Messier 81 (M81) is a classic example of a spiral galaxy. Star-forming regions in this galaxy become evident in the infrared view. In the infrared, the spiral arm structure becomes much more powerful relative to the visibly bright galactic center, revealing denser concentrations of cold dust and gas ready to be transformed into new stars.

Visible: Stars are partly obscured by dust.

Near-infrared: Shifting to infrared light reveals the dust lanes in red.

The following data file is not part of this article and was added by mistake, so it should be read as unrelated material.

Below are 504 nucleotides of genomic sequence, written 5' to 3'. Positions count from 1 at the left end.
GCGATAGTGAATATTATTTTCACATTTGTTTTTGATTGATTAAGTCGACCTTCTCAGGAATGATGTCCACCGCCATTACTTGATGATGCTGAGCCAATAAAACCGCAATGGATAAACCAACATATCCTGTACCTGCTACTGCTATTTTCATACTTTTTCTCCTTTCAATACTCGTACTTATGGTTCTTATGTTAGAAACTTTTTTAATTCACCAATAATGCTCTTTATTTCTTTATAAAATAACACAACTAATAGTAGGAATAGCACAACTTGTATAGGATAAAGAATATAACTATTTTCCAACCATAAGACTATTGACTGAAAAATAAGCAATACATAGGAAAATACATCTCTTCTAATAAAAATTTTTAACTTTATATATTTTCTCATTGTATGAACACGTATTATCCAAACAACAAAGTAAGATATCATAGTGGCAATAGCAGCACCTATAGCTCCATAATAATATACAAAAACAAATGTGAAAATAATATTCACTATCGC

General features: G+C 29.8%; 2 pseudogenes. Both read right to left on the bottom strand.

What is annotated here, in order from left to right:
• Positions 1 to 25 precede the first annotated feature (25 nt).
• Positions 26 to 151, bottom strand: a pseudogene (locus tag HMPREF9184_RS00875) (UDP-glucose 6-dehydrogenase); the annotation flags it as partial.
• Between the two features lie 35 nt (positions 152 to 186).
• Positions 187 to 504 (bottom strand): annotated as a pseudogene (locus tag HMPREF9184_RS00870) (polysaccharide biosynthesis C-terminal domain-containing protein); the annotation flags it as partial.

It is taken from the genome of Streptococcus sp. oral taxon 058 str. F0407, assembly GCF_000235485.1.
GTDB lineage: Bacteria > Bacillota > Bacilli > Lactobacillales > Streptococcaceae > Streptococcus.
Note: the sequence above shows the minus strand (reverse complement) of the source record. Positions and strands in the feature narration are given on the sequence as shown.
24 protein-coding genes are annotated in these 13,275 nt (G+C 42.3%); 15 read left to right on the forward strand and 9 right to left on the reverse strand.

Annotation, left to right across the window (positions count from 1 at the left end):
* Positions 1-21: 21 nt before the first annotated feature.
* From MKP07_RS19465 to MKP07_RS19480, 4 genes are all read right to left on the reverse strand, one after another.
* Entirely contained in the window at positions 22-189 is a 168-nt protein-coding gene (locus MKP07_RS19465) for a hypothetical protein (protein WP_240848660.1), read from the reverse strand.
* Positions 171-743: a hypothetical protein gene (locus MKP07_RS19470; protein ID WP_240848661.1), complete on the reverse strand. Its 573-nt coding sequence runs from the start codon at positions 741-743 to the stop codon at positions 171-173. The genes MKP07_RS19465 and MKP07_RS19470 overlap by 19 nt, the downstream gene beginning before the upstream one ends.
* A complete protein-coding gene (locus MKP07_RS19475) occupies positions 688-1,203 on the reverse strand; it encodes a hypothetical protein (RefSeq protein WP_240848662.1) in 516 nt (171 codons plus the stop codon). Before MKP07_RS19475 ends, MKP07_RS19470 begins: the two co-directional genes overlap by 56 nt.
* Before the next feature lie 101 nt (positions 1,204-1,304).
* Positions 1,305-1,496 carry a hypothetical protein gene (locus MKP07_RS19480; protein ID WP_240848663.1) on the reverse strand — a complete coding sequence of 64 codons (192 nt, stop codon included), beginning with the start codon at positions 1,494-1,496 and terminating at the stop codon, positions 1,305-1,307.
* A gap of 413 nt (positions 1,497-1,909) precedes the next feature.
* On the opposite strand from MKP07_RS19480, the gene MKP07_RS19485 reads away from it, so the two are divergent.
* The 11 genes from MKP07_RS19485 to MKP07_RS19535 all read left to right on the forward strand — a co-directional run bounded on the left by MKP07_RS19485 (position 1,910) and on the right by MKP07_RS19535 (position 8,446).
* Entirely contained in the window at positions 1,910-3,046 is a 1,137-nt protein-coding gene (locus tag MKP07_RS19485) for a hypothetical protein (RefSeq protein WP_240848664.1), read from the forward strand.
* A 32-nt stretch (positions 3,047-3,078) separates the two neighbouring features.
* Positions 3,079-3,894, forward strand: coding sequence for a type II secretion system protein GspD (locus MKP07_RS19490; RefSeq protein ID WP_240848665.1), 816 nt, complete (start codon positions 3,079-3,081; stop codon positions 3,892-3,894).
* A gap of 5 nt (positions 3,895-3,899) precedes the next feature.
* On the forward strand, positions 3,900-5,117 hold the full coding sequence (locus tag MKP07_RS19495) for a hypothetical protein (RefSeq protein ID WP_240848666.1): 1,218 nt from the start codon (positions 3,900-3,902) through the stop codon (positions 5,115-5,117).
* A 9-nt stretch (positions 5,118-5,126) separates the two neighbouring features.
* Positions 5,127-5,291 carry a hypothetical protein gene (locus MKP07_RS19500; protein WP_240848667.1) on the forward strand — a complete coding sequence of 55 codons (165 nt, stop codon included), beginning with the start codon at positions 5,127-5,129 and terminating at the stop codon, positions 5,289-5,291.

Far-infrared: Longer infrared wavelengths now show star-forming areas in red.

CREDITS: Visible: N.A. Sharp (NOAO/AURA/NSF). Near-infrared: NASA/JPL-Caltech/S. Willner (Harvard-Smithsonian Center for Astrophysics). Far-infrared: NASA/JPL-Caltech/K. Gordon (University of Arizona) & S. Willner (Harvard-Smithsonian Center for Astrophysics).
Default View
image of Visible M81
image of Near-infrared M81
image of Far-infrared M81